I had a neighbour at that time who could not bear the thought of me going to an agricultural school, as it was for the gangsters and drug addicts. Instead, she enrolled me in the first culinary school in Egypt and told me she would pay for all the expenses for the three-year programme, which I am very grateful for. So I successfully passed the interviews and exams and was accepted into the school.
In that three years, my self-esteem went up. I love doing hands-on things and cooking works for me. In my first year of culinary school, when I saw the teachers cooking tasty meals and plating the food nicely, I told myself I wanted to be like them. I started picking up skills in choosing ingredients, using the different equipment, preparing and plating the food. My passion started developing from there and I found myself good at cooking. I considered myself successful as a chef.
As you know, dyslexics have many strengths, most notably, they are known for their creativity and imagination. What goes through your mind when you are creating a dish? Did your creativity and imagination have a big part to play in the cooking process?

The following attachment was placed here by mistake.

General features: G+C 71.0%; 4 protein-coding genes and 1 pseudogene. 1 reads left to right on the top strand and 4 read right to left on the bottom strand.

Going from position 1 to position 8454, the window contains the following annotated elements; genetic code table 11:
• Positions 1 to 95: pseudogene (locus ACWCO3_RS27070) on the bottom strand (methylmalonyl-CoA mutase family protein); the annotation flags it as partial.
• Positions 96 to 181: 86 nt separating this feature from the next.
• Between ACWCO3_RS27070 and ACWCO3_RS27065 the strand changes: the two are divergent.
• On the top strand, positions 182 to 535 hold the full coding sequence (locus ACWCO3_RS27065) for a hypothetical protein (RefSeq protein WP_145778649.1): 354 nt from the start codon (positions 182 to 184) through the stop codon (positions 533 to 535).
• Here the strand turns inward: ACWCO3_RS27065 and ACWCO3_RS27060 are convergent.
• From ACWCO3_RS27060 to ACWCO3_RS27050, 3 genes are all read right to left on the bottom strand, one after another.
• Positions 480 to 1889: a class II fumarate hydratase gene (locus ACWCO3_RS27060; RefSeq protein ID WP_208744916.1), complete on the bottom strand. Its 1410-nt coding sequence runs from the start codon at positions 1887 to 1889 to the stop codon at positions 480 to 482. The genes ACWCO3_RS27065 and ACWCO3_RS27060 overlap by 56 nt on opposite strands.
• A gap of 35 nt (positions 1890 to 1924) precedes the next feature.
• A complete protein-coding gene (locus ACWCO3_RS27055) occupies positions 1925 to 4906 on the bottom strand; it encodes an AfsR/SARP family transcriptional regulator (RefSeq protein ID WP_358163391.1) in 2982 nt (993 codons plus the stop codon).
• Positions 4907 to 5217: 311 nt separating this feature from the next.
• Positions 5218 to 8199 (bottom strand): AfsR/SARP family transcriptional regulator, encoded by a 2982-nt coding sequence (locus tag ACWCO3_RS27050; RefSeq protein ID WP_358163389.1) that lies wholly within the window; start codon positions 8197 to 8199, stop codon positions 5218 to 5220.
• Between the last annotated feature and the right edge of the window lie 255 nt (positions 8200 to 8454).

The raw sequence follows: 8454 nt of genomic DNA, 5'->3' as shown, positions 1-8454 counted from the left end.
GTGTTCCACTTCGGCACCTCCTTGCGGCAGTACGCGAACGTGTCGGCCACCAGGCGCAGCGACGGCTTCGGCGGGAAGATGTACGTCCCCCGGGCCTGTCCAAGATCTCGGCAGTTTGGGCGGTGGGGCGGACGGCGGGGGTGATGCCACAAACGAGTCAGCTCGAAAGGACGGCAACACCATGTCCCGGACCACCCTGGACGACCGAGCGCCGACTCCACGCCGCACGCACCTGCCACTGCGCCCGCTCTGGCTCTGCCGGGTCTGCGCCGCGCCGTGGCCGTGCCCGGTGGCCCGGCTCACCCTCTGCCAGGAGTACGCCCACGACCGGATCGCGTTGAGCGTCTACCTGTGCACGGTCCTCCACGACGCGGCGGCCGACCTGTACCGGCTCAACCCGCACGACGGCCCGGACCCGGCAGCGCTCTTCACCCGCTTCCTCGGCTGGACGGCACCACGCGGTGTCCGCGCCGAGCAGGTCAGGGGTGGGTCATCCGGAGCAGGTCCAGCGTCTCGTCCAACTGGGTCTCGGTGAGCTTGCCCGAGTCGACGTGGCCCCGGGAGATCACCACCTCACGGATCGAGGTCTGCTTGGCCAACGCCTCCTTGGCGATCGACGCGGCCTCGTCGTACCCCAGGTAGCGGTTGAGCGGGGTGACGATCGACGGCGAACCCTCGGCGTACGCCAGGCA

Definitely. My imagination and creativity helped me a lot. I did very well in culinary school. As a trainee chef, I was given the chance to cook for the government.
When I create a dish, I put myself in the shoes of a customer. I think about whether the food tastes and looks good, is it healthy, will it benefit the customers and will they give positive feedback. These are all my considerations when I am creating a dish.
I understand you are an Ayurvedic chef and that you help people through food. I believe not many know what Ayurveda is. Could you tell us more?
Ayurveda means Science of Life. It is an Indian medical system that dates back more than 3000 years. Since young, I have always like healthy cooking. When I became a chef, I was given an opportunity to study Ayurveda in India which led me to create Ayurvedic cuisine subsequently. Ayurveda is very scientific. It looks at the root cause of an illness or disease and I help to rebuild a person’s health through the food they eat.